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Republican candidate for U.S. Senate and former head of Hewlett-Packard Carly Fiorina speaks to supporters while waiting for election results, during the California Republican Party Victory 2010 Election Night party held at the Hyatt Regency Irvine on November 2, 2010 in Irvine, California. Incumbent Sen. Barbara Boxer (D-CA) declared victory despite opponent Fiorina refusing to concede their tight senate race.
U.S. Senate candidate Carly Fiorina lost to incumbent Barbara Boxer in Tuesday's election, with the latest results showing Boxer with a 10 point victory.
Throughout the night, a ballroom full of Republican Party loyalists in Irvine heard about their party’s victories across the country. They’d come to hear the same from Carly Fiorina.
The candidate addressed the crowd about half an hour before midnight. "Well, ladies and gentlemen, let’s start by saying that it is a great night to be a Republican tonight."
She’d declared victory in the same hotel earlier this year when she won her party’s nomination for U.S. Senate. She did not concede or declare a win last night.
Her supporters said her very red Republican campaign in the very blue Democratic state left a lasting imprint. Randy Burtt, a retired firefighter from Norco, said President Obama’s economic policies pushed him to vote for Fiorina.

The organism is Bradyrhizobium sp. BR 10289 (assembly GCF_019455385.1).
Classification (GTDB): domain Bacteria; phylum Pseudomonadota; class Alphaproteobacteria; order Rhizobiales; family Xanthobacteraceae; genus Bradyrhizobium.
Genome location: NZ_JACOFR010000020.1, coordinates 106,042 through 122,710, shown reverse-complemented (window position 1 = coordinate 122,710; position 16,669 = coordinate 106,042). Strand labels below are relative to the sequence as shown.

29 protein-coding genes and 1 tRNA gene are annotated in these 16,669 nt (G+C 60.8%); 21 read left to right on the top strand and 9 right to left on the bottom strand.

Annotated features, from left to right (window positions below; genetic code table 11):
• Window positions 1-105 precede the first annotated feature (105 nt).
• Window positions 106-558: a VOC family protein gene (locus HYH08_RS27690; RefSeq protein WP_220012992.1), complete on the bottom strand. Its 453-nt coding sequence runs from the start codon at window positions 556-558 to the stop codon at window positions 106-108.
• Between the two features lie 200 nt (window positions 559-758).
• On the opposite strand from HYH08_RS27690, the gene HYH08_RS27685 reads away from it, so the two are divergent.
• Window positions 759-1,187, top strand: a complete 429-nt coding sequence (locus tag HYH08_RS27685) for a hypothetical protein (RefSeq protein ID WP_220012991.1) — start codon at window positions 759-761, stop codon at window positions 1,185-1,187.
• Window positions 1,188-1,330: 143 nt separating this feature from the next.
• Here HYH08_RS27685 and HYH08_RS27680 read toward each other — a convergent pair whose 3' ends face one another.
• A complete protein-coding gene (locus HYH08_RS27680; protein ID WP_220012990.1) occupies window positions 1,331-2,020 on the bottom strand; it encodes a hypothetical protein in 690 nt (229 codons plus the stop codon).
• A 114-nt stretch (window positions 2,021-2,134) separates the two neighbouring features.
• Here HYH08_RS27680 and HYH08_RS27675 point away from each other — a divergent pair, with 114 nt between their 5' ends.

"I voted for Obama. I wanted to give it a chance," said Burtt. "I wanted to see if he was going to make a change. I don’t know if he’s had enough time to make a change, he’s only had two years. But the change I’m seeing is not the change I was hoping for."
Fiorina supported Arizona’s tough immigration law and opposed abortion rights. That made it difficult for her to secure the Latino and female vote. Those voting blocs become fluid, her strategists say, because the tough economy’s focusing people’s minds on job creation.
It was a great night for Republican Michelle Park-Steel, a Korean-American who ran for State Board of Equalization. Nearly a dozen Korean-language reporters mobbed her at the Fiorina party.
"Republicans embracing more ethnic background people," said Park-Steel. "So I think this is going to change totally, there’s just no Grand Old Party anymore because me, with accent, people like me coming out representing Republican, this is a big deal."
Now it’s up to her and the rest of the Republican party to decide what to do with their newfound political capital.